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A newly-discovered planet that is reasonably close to Earth may support life.

Ross 128 b., the second closest exoplanet to our solar system, rests 11 light-years away. And it could support life. Roughly the same size as Earth, its surface temperature may also resemble our planet. It orbits its host star, a red dwarf star, Ross 128, every 9.9 days. Ross 128 lies in the equatorial zodiac constellation of Virgo; its apparent magnitude is 11.13,[3], too faint to be seen with the unaided eye.

Astronomers revealed the discovery in the Astronomy and Astrophysics manuscript; they discovered Ross 128 and its orbital planet utilizing the European Southern Observatory's planet-hunting instrument (HARPS) which is at La Silla Observatory in Chile.

Earth-size exoplanets such as Trappist planets and Proxima b have also triggered hopes of finding life apart from Earth. As CNN notes, “They are also considered to be among the best hopes for supporting life on planets outside our solar system because they exist within the ‘habitable zones’ of their stars, where liquid water could pool on the surface of the planet and potentially support life as we know it."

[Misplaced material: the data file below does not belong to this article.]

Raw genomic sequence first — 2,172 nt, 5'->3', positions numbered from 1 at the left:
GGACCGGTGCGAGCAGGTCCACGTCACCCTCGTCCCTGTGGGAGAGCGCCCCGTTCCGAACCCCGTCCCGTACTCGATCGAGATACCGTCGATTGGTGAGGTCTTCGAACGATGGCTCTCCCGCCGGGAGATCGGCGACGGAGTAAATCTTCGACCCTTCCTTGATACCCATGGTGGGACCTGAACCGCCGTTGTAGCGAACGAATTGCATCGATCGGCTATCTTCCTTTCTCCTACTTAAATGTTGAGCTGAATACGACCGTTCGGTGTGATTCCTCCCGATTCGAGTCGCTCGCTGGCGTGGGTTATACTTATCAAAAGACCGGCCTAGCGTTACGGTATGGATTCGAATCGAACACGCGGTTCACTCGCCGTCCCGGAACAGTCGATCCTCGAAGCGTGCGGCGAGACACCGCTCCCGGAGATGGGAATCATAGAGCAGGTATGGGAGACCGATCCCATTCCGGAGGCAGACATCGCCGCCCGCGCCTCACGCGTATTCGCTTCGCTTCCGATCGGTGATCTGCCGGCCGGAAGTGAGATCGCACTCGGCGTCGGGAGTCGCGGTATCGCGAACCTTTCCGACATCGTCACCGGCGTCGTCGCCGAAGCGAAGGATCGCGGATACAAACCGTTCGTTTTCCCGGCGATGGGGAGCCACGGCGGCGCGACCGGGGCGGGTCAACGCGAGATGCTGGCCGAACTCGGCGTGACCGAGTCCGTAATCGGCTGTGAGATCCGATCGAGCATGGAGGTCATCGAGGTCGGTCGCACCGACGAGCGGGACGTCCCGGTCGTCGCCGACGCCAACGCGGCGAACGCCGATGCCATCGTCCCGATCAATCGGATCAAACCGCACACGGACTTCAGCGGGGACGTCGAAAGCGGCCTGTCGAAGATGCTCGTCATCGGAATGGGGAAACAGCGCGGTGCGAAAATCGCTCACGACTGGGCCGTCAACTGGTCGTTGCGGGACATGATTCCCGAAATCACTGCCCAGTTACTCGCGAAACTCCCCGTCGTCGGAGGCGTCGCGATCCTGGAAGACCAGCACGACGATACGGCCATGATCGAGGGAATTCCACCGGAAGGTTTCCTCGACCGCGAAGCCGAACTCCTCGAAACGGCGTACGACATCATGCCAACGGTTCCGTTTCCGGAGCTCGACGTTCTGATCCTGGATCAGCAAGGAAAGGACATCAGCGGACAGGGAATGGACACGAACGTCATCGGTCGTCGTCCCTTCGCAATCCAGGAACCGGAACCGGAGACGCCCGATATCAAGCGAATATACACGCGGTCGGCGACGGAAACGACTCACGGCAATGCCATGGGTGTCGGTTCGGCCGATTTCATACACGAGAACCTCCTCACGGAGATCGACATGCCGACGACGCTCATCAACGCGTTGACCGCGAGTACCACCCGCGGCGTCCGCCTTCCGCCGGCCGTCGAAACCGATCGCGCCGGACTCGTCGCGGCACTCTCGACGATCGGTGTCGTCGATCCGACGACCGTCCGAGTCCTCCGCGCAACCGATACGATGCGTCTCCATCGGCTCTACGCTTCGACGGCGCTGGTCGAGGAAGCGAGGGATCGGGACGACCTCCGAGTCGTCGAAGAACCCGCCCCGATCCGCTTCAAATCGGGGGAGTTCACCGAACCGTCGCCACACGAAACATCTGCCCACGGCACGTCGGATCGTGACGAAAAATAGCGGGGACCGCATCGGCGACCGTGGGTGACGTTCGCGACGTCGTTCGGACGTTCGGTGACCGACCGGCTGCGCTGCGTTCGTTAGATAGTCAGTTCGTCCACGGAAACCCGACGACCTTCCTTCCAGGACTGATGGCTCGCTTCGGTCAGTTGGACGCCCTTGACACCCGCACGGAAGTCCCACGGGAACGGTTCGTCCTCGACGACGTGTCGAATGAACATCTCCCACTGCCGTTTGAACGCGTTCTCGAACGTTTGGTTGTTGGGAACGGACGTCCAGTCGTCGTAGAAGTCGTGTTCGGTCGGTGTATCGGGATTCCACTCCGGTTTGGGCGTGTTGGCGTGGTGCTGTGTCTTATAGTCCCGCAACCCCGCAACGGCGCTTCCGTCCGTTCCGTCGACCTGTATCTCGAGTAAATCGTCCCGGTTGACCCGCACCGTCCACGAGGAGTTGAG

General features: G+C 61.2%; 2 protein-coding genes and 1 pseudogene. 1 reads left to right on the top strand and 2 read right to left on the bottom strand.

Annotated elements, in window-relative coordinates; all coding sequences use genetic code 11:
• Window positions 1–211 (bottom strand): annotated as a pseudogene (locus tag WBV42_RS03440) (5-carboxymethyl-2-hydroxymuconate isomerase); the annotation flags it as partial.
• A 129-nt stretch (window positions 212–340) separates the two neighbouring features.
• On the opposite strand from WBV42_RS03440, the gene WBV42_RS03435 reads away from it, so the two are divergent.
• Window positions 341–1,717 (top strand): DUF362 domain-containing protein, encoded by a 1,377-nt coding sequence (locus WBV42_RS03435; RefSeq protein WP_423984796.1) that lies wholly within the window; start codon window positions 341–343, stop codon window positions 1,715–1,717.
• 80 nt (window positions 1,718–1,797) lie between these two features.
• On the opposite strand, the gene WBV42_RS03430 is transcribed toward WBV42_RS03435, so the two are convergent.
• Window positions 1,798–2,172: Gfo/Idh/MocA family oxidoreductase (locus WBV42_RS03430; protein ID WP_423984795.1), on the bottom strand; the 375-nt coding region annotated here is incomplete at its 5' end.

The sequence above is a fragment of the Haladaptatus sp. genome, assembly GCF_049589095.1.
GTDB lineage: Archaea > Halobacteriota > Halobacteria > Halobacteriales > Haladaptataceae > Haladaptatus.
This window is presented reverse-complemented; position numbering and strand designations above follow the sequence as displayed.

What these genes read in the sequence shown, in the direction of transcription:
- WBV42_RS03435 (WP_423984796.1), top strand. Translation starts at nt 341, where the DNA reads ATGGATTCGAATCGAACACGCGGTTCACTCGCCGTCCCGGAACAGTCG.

Ross 128 is not as bright as our sun, or as hot, thus making the idea of life on Ross 128 b. credible despite the fact that it rests 20 times closer to its star than we do to the sun.

The most salient factor triggering the hope for life on Ross 128 b. is that Ross 128 does not hurl deadly flares of ultraviolet and X-ray radiation at the planet.

Ross 128 b and its star are moving toward Earth; in 79,000 years, Ross 128 b will be closer to us than Proxima b.


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